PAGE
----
Shy Roland West, who fears speaking up, attends high school with gossips and troublemakers. After panicking in speech class and becoming the subject of gossip, his best friend, Peter Brant, pushes him to uncover the vandals of an outcast's house before they strike again. With the Catholic youth group, he helps repair the damage to the outcast's house and questions fellow students, but he draws more negative attention to himself. In his search, Roland finds himself ridiculed and challenged about his beliefs, becoming more of a target. As he draws closer to uncovering the perpetrator, his friend Caitlyn is threatened. Once Roland discovers the sinister reason behind the vandalism, he must overcome his fear of speaking out to confront and expose the perpetrators.
Sexuality: While there is no explicit content, a female teen character struggles with same-sex attraction. A teen boy is shown with effeminate behavior but his “sexual orientation” is not mentioned.
A character sees a girl show a boy her phone with a picture of herself posed seductively in swimsuit.
A character tells another character that “some things belong in marriage. Only.” And he says that marriage is between a guy and a girl for life.Violence & Gore: Mild
Two teen girls fight until two teen boys break it up. A boy reads/thinks about stories of several martyrs, including the manner in which they died.
A character remembers an incident where he was bullied at school, pinned down and given a spray tan.Profanity: None
There is no explicit language. It is indicated that bad names are spray painted on a garage door, but the words are not given.
Bad language is indicated in one scene in this way: “What the—” She glared…and then cursed.Alcohol/Drugs/Smoking: None
One character thinks another might smoke, and decides he’d try to help her break the habit, if it’s true.
While searching for clues, a character discovers beer cans in a garbage can and hears a rumor that a neighbor wanders around the neighborhood drunk.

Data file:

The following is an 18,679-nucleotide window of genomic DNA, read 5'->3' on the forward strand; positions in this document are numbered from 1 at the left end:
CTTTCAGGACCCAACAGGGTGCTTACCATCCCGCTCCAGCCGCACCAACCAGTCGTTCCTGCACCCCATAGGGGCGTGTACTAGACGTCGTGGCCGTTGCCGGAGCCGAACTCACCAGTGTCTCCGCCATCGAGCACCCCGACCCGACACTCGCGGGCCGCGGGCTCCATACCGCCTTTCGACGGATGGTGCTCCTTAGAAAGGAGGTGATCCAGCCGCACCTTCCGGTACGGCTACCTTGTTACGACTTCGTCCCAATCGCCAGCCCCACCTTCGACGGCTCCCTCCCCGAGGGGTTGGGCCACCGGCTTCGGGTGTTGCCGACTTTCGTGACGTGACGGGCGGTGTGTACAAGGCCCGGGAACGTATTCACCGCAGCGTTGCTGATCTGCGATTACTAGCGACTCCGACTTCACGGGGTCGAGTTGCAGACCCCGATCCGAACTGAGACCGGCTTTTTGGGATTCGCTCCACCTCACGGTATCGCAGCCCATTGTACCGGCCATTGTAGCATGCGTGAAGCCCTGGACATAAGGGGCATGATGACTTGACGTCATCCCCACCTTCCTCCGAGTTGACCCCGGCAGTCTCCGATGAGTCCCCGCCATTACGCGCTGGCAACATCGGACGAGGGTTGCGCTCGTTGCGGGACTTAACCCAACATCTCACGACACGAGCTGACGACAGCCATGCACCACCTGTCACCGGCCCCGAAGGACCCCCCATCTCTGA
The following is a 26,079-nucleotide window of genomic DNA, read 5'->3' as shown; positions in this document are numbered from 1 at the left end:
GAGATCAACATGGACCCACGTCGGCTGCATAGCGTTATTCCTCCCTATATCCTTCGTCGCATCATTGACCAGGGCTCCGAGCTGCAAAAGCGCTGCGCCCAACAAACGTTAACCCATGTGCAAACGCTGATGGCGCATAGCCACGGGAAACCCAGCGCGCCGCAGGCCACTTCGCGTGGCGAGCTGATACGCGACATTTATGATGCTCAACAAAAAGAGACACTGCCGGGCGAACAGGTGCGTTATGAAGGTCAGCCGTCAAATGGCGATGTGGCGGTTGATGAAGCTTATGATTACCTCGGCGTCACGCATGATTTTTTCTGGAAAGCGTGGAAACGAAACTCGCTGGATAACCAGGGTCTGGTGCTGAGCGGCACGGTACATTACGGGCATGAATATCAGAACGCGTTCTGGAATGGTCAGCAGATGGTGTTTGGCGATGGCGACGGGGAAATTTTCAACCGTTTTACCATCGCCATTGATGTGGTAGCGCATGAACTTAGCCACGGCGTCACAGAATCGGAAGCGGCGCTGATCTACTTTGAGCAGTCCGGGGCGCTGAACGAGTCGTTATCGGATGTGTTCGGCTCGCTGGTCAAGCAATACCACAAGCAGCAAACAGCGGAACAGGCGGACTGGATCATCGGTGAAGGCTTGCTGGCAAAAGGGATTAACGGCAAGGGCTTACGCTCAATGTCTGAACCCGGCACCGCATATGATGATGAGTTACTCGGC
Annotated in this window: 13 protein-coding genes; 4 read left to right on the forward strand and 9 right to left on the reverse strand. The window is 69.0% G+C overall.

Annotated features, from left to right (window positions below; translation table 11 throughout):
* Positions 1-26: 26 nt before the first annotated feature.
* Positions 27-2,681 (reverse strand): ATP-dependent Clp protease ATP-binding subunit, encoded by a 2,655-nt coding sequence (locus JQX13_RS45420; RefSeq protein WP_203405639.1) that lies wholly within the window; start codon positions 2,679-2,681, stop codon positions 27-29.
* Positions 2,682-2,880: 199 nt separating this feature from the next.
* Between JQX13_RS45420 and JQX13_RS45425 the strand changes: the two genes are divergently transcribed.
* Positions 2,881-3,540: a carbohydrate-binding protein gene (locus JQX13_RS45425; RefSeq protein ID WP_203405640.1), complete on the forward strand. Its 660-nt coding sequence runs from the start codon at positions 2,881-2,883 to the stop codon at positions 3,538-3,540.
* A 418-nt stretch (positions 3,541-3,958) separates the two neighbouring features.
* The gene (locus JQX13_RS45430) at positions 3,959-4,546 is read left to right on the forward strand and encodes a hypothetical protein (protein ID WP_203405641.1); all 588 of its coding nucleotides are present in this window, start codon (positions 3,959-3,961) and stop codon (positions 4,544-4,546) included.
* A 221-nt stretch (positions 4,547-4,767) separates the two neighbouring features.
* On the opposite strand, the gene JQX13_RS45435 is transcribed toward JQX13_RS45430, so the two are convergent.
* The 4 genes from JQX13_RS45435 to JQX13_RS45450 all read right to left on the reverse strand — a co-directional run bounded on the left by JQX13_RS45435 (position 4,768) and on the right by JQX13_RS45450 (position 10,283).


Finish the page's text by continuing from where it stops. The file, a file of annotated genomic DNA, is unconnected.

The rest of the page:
"Theresa Linden has done it again with Roland West, Outcast. We meet the characters we've come to know and love, Roland, Peter, Caitlyn and others. When a new girl in town--and school--is the target of a hateful act, the Fire Starters are quick to help clean up the mess. Peter and Roland also try to find out who did it, but a shy Roland and a smitten Peter have to confront their fears along the way. In this story, Linden touches upon issues that are prevalent in our society, and she captures them with God's truth and compassion. Struggling as Christians in a world that is so focused on selfish desires, Outcast reminds us that we should always stand up for what's right, regardless of what the mass tries to push us to believe. Outcast is a fun, emotional roller-coaster, with realistic characters and a lot of suspense." T. M. Gaouette, author of the Faith & Kung Fu series
"Roland West, Outcast is both entertaining and timely! Theresa Linden is at her best in capturing Roland's shy reluctance and Peter's awkward infatuation. A well-written book for Catholic teens that addresses the social pressure to kowtow to shifting notions of right and wrong (particularly in regard to same-sex attraction) is long overdue. If you're ever been silent when you should've spoken up, if your beliefs have ever been mischaracterized or misunderstood, if you want to get along without compromising your conscience, then Roland West, Outcast is for you." Carolyn Astfalk, author of coming-of-age romance Rightfully Ours